Buying An Investment Property

What are your buying rules?

When buying an investment property having a plan and adhering strictly to those rules is mandatory for a successful outcome.

Property investors may have buying guidelines that include a net yield for cash flow, buying below market value and or buying in a suburb for capital growth.

What about Due Diligence?

As a Property Manager, I often see due diligence is taken far too lightly. The property investor ends up with repair & maintenance costs that should be detected before going unconditional.

If your due diligence is thorough, this gives you options to either pull out of the deal or negotiate harder to allow for the upfront costs you will need to set things right.

I.e. the roof may be leaking and need a re-roofing, or some of the electrical wiring may be dangerous and need replacing.

If in doubt, building and electrical wiring reports are essential components, particularly in older houses, as you do not want your property investment to turn into a liability.

The local council is a must to check the property envelope for consents etc. Depending on the age of the dwelling, the council may have only limited information; you may want to consider a LIM report.

It’s important to check the property envelope at the local council for consents etc.

Depending on the age of the dwelling, the council may have only limited information; you may want to consider attaining a LIM report.

Keep Asking Questions.

Go to any property seminar or read a book on Property Investment, and you are bound to hear or read “be an expert in your area where you want to buy.”

Whether you are investing out of town or locally, they encourage you also to leverage the expertise of professionals such as Buyer’s Agents, Registered Valuers, Real-Estate Agents, Building Inspectors, Property Manager’s and Mentors.

It’s not just about knowing house prices, buying well, and being aware of market rent.

It is also about asking questions like the list below before buying an investment property; this is even more important when rental supply exceeds demand.

  • How many weeks per year have you allowed for vacancies?
  • Higher vacancies can happen for several reasons other than supply & demand, e.g. multiple dwellings on the same property, poor location, and poor condition.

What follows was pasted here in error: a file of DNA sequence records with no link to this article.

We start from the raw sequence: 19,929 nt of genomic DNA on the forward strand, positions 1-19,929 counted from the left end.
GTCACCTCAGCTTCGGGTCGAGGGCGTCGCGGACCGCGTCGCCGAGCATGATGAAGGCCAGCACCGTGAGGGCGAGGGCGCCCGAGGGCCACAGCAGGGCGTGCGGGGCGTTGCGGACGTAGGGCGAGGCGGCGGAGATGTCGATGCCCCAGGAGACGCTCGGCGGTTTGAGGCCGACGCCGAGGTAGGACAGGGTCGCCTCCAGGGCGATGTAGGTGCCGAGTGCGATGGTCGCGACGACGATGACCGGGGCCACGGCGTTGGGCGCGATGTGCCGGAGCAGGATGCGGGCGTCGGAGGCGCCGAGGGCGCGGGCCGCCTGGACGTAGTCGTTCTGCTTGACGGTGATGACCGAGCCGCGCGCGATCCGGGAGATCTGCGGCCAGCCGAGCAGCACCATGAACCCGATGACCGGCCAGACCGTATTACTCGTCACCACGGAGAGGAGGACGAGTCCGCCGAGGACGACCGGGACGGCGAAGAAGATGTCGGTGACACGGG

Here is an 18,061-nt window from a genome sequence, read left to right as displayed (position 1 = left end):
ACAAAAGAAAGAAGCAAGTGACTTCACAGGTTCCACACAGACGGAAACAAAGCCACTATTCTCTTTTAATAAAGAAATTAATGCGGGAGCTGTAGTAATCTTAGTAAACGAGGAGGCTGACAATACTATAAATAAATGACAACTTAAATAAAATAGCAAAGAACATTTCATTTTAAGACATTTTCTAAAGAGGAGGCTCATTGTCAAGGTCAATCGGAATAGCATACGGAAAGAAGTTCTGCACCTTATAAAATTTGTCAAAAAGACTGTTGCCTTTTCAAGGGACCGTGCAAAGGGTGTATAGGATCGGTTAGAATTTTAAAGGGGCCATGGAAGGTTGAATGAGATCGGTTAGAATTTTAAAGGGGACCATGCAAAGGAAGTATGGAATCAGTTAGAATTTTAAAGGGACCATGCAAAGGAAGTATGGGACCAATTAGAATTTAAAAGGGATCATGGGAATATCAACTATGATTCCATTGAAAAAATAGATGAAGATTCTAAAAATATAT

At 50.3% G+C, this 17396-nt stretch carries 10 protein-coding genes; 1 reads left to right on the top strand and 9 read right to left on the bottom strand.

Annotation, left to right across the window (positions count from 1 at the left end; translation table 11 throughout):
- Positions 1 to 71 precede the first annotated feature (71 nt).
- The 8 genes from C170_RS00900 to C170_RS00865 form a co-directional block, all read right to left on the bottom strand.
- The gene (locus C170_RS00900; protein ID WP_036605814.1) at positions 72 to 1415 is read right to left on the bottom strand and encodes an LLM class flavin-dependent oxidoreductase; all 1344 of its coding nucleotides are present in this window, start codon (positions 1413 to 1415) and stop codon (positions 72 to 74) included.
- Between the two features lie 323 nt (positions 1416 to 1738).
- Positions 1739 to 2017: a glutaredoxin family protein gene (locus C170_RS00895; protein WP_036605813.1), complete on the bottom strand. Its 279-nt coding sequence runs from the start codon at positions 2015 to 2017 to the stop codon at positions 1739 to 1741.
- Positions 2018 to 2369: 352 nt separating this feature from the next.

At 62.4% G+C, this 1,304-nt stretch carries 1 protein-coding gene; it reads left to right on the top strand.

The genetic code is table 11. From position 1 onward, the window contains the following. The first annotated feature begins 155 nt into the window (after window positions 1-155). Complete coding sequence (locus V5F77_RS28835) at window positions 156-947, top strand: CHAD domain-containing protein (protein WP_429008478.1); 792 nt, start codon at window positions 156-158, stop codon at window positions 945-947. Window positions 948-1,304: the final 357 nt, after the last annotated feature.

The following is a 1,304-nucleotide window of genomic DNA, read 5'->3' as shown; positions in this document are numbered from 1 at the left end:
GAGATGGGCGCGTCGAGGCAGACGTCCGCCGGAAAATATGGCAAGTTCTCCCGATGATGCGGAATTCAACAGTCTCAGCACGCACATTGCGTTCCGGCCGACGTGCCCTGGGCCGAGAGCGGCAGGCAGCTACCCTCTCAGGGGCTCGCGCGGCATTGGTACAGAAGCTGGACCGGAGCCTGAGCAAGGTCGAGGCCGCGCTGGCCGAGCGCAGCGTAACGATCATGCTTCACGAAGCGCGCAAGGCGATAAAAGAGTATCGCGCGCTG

• Multiple dwellings are great for cash flow; they generally need expert management to keep vacancies low.
  • Where are the schools? What is the school zoning? Has the school got a good reputation?
  • What about nearby shops and other services?
  • Is there public transport, i.e. Bus stop handy?
  • Is the property close to a busy road, intersection or train line or corner section? (This may put some tenants off.)
  • Does the property meet all the healthy home standard requirements?
  • What form of heating is there? Is it sufficient?
  • Is the property insulated?
  • Is there an extractor fan in bathrooms and a range-hood over the oven to help control moisture levels?
  • Are there mould and condensation issues?
  • Is the property cold, drafty or feel damp? Are there thermal drapes?
  • Do you need to install a ventilation system, heat pump or log fire?
  • Are door locks secure? Is there security lighting?
  • Do windows open & shut?
  • How many bedrooms?
  • What about the house layout? Is the lounge awkward for placing furniture?
  • What is the size of the section & is it fully fenced? Are the lawns huge? Is it feasible to pay someone to mow them and include grounds in rent?
  • Is there garaging, a carport, and or what off-street parking is available? Is there sufficient storage inside & out?
  • Does the property need a spruce up?
  • Has it been renovated, refurbished? (particularly kitchen & bathrooms)

The list goes on.

If you find this a little bamboozling and you need help buying an investment property or reviewing an existing property do feel free to get in touch on 027 246 8295 or email.

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